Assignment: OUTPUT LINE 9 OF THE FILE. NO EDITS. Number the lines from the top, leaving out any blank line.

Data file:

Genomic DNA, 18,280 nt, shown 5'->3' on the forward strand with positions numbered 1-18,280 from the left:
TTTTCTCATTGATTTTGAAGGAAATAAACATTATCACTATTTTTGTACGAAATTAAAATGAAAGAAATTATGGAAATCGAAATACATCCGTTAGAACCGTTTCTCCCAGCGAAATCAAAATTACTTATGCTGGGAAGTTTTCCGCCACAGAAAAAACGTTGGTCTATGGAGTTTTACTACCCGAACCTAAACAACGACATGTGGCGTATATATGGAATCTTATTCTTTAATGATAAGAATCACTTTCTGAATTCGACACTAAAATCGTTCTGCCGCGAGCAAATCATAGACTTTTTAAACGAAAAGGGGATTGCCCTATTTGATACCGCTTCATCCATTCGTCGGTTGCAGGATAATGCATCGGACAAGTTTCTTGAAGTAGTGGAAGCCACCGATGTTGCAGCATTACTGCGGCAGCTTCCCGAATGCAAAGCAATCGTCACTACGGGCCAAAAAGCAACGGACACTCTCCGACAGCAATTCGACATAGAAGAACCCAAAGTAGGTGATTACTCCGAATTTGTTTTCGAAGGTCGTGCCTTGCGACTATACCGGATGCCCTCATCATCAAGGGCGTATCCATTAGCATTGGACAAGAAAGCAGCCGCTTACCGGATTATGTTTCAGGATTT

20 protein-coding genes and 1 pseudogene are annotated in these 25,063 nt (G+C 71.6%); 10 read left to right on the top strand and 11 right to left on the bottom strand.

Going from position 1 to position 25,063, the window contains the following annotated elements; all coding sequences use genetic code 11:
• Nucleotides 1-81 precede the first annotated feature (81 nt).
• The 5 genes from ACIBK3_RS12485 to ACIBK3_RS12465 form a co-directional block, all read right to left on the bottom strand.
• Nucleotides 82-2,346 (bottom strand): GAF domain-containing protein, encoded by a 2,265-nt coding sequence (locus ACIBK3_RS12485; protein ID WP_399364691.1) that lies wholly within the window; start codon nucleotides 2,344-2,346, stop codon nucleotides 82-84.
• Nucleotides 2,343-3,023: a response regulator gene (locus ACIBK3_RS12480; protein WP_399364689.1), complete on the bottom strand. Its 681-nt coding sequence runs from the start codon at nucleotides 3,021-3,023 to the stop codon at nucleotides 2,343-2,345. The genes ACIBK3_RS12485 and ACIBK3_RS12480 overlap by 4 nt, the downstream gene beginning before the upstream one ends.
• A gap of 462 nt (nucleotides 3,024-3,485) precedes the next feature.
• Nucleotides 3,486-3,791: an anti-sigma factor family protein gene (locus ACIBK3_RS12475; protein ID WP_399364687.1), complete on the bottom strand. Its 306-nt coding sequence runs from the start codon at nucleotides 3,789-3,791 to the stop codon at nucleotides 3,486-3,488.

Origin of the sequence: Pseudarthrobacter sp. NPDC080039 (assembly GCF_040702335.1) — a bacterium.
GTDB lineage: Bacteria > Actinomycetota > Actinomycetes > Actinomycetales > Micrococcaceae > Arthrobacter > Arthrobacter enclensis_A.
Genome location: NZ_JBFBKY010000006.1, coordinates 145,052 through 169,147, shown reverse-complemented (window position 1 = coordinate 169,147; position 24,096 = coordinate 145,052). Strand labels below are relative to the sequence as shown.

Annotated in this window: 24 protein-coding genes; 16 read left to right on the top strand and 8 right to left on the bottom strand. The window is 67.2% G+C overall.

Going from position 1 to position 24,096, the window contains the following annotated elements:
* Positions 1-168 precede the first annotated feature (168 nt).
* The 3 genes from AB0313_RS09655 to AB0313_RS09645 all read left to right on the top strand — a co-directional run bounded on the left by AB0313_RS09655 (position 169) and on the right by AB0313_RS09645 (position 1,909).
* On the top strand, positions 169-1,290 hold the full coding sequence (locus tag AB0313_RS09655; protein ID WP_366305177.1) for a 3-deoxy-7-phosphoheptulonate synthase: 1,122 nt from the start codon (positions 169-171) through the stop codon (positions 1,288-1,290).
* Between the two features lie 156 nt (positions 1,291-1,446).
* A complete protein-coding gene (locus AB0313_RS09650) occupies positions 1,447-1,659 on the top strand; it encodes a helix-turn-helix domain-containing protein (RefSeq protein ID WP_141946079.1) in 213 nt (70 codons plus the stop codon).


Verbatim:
• A gap of 462 nt (nucleotides 3,024-3,485) precedes the next feature.